Jennifer Dauer spoke about bid protests at the ABA Section of Public Contract Law educational program in Portland, Maine
November 2nd, 2016
Bid protests are a fact of life for companies that participate in government contracts. Because government contracts generally are required to be awarded to the bidder meeting specific award criteria in the solicitation document, bidders generally may object to the selection of another bidder and claim entitlement to the contract award if the bidding and selection requirements are not strictly followed. Even where the award is to the highest scored or best value bidder, other bidders may protest the selection of the contractor and/or the procedure by which the contract was awarded. These bid protests generally occur on very short timelines, and may involve highly technical arguments. As a result, bidders and their counsel must be familiar with the protest process, laws governing procurements, and the latest protest issues and strategies, to have the best chance to successfully prosecute or defend a protest.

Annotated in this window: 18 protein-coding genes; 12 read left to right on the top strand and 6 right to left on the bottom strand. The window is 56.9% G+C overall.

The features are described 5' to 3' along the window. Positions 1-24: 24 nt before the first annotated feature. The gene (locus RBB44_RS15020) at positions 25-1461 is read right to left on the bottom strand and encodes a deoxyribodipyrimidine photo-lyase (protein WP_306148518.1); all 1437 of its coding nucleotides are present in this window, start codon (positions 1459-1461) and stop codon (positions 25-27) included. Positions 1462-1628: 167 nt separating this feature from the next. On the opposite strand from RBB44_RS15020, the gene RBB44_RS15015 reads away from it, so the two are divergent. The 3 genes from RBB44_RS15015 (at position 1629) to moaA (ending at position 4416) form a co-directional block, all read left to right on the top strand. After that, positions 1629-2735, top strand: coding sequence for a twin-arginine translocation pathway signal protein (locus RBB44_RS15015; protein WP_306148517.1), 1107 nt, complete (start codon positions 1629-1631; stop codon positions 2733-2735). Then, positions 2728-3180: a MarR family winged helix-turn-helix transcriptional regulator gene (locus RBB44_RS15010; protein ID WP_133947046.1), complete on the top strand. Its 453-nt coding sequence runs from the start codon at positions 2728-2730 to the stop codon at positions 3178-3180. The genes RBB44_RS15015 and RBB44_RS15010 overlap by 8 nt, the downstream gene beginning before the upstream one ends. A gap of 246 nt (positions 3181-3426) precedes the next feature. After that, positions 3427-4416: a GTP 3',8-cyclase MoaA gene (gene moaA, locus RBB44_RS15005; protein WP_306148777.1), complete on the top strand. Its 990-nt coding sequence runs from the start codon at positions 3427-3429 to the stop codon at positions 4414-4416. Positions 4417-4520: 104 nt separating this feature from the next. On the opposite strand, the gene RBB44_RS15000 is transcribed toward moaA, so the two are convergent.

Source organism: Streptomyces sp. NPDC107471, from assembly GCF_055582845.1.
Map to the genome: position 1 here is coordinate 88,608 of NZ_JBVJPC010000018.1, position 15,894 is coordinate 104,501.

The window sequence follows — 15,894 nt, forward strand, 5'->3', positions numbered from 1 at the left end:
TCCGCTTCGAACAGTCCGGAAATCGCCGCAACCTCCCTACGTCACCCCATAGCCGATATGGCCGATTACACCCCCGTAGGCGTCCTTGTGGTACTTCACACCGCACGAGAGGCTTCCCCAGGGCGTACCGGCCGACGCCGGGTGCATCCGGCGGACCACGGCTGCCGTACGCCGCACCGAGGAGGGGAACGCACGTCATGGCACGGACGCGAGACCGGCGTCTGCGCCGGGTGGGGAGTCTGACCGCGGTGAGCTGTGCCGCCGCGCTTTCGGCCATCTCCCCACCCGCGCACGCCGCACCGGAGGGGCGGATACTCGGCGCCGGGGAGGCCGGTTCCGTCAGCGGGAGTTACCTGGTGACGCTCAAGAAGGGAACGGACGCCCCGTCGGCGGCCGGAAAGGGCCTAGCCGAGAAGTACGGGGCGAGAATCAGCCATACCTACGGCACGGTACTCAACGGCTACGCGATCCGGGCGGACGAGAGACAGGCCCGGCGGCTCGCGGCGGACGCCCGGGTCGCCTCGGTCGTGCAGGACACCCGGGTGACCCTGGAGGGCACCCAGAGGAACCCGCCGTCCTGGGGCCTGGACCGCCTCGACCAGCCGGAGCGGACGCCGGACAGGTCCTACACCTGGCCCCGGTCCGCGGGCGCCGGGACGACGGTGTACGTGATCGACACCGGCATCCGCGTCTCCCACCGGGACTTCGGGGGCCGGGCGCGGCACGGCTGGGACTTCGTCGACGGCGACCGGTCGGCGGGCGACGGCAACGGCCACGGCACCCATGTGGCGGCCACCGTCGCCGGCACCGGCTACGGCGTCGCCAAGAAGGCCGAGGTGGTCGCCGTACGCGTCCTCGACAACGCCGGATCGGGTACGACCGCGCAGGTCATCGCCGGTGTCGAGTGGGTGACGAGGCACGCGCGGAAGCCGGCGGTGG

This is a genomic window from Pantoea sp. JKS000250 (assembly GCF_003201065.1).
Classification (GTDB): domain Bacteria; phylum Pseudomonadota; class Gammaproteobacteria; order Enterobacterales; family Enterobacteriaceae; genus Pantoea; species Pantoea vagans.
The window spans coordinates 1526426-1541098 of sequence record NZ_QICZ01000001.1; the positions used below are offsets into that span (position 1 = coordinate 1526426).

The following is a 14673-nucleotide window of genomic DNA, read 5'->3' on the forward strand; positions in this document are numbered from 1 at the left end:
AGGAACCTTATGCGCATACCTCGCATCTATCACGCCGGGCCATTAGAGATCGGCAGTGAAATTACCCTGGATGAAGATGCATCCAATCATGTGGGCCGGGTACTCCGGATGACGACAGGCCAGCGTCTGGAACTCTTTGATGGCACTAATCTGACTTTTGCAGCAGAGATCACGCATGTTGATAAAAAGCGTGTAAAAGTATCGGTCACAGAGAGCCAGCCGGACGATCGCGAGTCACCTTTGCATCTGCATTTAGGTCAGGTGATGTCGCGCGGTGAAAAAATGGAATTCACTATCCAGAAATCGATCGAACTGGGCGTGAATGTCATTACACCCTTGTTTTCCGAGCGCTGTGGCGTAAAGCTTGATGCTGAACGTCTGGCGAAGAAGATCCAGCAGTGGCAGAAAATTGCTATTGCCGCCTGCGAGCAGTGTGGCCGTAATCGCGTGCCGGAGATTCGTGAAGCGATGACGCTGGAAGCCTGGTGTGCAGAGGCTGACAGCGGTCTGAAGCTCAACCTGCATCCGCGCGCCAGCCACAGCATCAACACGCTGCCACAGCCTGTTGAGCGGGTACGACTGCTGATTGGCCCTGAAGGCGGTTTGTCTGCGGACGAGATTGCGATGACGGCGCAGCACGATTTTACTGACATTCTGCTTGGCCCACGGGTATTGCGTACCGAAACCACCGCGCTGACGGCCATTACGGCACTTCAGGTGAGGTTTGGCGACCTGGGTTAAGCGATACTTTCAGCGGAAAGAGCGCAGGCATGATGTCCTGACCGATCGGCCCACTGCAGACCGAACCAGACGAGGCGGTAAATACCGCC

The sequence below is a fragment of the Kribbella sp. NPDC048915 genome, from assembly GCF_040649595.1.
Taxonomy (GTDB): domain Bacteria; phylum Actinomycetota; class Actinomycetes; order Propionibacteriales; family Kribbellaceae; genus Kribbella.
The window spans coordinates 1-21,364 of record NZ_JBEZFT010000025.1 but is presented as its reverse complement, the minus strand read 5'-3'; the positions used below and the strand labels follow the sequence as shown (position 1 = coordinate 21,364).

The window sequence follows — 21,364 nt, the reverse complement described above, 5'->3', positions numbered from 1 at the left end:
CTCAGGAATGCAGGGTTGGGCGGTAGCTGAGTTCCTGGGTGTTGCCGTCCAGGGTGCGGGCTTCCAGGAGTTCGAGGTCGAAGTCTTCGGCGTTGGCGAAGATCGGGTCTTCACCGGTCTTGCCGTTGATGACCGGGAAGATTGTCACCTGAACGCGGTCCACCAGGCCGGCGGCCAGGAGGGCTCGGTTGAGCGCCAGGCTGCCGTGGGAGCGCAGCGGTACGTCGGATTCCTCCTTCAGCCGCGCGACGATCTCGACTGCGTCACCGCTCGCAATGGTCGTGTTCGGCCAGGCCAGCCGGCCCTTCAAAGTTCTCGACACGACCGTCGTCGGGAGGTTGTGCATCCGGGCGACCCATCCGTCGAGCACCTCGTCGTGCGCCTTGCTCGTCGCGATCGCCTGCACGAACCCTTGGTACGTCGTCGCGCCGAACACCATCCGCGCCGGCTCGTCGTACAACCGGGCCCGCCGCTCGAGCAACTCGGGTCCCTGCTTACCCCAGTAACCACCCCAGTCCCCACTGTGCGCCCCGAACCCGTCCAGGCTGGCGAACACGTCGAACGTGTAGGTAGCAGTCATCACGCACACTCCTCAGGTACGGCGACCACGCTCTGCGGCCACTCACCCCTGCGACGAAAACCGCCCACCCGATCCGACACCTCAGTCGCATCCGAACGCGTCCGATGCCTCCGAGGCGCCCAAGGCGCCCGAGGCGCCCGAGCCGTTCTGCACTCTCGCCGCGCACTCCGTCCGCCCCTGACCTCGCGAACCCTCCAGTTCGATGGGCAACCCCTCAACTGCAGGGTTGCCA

On October 7, 2016, Jennifer Dauer spoke about bid protest issues as part of a distinguished panel at the American Bar Association, Section of Public Contract Law, Fall meeting in Portland, Maine. The mission of the Section of Public Contract Law is to improve public procurement and grant law at the federal, state and local levels and promote the professional development of attorney and associate members in public procurement law. The Section seeks to improve the functioning of public procurement by contributing to developments in procurement legislation and regulations; by objectively and fairly evaluating such developments; by communicating the Section's evaluations, critiques and concerns to policy makers and government officials; and by sharing these communications with Section members and the public. Ms. Dauer is the Budget and Finance Officer of the Section of Public Contract Law.